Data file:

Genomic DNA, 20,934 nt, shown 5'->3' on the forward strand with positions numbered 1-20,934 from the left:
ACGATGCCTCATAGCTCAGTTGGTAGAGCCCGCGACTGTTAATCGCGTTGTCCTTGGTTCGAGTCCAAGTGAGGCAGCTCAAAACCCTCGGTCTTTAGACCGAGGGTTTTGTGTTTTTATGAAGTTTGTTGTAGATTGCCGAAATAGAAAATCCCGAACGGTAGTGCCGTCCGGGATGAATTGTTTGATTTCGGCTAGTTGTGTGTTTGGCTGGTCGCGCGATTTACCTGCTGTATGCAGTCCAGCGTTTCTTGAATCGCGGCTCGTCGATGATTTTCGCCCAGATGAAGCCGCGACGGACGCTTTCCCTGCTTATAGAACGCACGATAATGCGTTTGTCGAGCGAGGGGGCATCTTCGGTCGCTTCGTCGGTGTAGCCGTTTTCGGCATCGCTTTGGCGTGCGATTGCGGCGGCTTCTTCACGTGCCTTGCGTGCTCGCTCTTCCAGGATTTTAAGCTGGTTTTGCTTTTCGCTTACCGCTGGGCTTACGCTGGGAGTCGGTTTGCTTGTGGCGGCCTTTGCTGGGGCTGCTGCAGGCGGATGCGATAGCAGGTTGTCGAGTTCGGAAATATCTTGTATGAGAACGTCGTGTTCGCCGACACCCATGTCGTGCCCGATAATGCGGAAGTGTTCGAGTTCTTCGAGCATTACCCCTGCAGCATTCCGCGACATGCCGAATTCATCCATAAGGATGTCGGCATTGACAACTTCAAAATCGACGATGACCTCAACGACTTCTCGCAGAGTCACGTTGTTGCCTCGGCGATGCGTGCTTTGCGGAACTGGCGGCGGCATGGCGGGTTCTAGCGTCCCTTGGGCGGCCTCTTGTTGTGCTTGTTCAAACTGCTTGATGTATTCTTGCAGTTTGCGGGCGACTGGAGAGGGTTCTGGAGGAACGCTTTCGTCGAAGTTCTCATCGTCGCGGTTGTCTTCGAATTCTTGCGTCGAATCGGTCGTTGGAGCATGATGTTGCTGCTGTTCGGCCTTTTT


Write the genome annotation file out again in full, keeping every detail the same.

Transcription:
Genomic DNA, 20,934 nt, shown 5'->3' on the forward strand with positions numbered 1-20,934 from the left:
ACGATGCCTCATAGCTCAGTTGGTAGAGCCCGCGACTGTTAATCGCGTTGTCCTTGGTTCGAGTCCAAGTGAGGCAGCTCAAAACCCTCGGTCTTTAGACCGAGGGTTTTGTGTTTTTATGAAGTTTGTTGTAGATTGCCGAAATAGAAAATCCCGAACGGTAGTGCCGTCCGGGATGAATTGTTTGATTTCGGCTAGTTGTGTGTTTGGCTGGTCGCGCGATTTACCTGCTGTATGCAGTCCAGCGTTTCTTGAATCGCGGCTCGTCGATGATTTTCGCCCAGATGAAGCCGCGACGGACGCTTTCCCTGCTTATAGAACGCACGATAATGCGTTTGTCGAGCGAGGGGGCATCTTCGGTCGCTTCGTCGGTGTAGCCGTTTTCGGCATCGCTTTGGCGTGCGATTGCGGCGGCTTCTTCACGTGCCTTGCGTGCTCGCTCTTCCAGGATTTTAAGCTGGTTTTGCTTTTCGCTTACCGCTGGGCTTACGCTGGGAGTCGGTTTGCTTGTGGCGGCCTTTGCTGGGGCTGCTGCAGGCGGATGCGATAGCAGGTTGTCGAGTTCGGAAATATCTTGTATGAGAACGTCGTGTTCGCCGACACCCATGTCGTGCCCGATAATGCGGAAGTGTTCGAGTTCTTCGAGCATTACCCCTGCAGCATTCCGCGACATGCCGAATTCATCCATAAGGATGTCGGCATTGACAACTTCAAAATCGACGATGACCTCAACGACTTCTCGCAGAGTCACGTTGTTGCCTCGGCGATGCGTGCTTTGCGGAACTGGCGGCGGCATGGCGGGTTCTAGCGTCCCTTGGGCGGCCTCTTGTTGTGCTTGTTCAAACTGCTTGATGTATTCTTGCAGTTTGCGGGCGACTGGAGAGGGTTCTGGAGGAACGCTTTCGTCGAAGTTCTCATCGTCGCGGTTGTCTTCGAATTCTTGCGTCGAATCGGTCGTTGGAGCATGATGTTGCTGCTGTTCGGCCTTTTT